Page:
Ted Dabrowski and John Klingner at Wirepoints explain Governor Pritzker’s mission impossible:
Look for lawmakers to paint Moody’s recent report on Illinois’ proposed progressive tax scheme as a positive endorsement. The ratings agency said the new scheme would give the state more flexibility in tackling its pension crisis and budget deficits.
But if you parse the report’s words closely, the agency gives little room for Illinois to operate. In fact, Moody’s requirements for a credit positive outcome for the tax are nearly impossible for Illinois to achieve. If anything, Moody’s report should send up alarm bells. If lawmakers fail to meet the agency’s requirements, the tax could even lead to more downgrades.
In its report, Moody’s listed three requirements Illinois’ progressive tax would have to fulfill for the agency to consider it a positive for Illinois:
“A positive outcome for the state’s credit standing would require that the new system (1) yield substantial net new revenue, (2) without material damage to the economy, and that the new revenue be (3) largely allocated to addressing the state’s retirement benefit liabilities on a recurring basis.”
The problem is the state can’t accomplish all three of those things at the same time – not without major, structural reforms. Illinois is in simply too big of a fiscal hole.
The state has operating deficits of $1-$3 billion, over $6 billion in unpaid bills, and is underfunding its retirement costs by at least $8 billion annually. To raise that amount of money, any progressive income tax that politicians create would have to hit the middle class along with the state’s wealthy taxpayers.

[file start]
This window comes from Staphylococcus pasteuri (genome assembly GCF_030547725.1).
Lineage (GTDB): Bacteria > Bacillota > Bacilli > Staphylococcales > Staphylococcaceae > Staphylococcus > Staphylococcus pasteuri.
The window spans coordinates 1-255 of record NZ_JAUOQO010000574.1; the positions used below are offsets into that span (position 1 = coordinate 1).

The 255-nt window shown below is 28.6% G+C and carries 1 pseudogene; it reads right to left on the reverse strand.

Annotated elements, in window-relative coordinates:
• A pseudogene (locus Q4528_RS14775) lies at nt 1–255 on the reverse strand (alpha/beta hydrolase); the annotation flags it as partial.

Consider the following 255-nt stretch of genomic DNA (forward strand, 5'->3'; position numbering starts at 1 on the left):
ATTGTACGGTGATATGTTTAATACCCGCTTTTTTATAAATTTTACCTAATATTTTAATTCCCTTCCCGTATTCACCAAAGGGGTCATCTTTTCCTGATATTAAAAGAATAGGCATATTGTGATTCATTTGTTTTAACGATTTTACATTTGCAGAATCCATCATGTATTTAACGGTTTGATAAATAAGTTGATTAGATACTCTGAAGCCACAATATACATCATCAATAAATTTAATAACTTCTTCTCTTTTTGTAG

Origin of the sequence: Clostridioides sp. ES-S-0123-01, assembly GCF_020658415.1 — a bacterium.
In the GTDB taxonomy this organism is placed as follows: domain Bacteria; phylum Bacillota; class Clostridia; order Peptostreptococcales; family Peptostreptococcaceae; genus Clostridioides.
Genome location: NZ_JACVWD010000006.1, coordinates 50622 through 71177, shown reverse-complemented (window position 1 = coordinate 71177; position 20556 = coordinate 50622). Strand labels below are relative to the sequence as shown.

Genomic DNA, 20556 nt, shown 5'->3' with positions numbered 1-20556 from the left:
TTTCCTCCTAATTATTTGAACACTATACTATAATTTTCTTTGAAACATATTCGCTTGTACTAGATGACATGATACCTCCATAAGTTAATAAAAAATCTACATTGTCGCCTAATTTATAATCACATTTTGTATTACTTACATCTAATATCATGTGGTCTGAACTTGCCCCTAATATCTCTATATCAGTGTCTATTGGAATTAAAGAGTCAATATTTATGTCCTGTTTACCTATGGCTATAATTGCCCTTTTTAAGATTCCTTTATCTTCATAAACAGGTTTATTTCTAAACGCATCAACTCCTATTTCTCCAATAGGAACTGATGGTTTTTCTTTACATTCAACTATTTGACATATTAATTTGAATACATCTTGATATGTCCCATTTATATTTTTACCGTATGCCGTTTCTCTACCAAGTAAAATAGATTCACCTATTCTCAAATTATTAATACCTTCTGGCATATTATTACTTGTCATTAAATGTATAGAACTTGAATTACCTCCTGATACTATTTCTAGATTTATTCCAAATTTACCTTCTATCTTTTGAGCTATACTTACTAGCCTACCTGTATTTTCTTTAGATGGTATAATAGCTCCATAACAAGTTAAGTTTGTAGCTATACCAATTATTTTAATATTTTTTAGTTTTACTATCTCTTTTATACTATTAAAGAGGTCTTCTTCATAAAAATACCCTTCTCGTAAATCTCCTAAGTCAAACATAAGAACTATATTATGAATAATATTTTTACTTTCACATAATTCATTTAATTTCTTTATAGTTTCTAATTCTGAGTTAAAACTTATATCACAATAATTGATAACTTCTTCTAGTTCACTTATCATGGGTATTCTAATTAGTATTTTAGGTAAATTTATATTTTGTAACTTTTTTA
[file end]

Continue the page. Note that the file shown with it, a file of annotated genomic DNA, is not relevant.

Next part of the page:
And those billions will all go to pay down old debts, not fund new services. That’s not a good way to encourage people to stay in Illinois.
Let’s take each of Moody’s requirements in turn:
1. “Yield substantial net new revenue”
Gov. J.B. Pritzker’s “fair tax” offer is supposed to raise $3.4 billion. That’s not “substantial” net new revenue anyway you look at it – neither for what’s needed to fund Illinois’ structural mess, nor for what’s needed based on Moody’s own analysis.
To begin with, absent reforms, Wirepoints calculates the state needs at least $5 billion more in pension funding annually to actually pay for the true cost* of its pension promises. Actuaries also say Illinois needs $3 billion more in contributions to properly pay down its $73 billion in retiree health insurance debts.
Read more: Wirepoints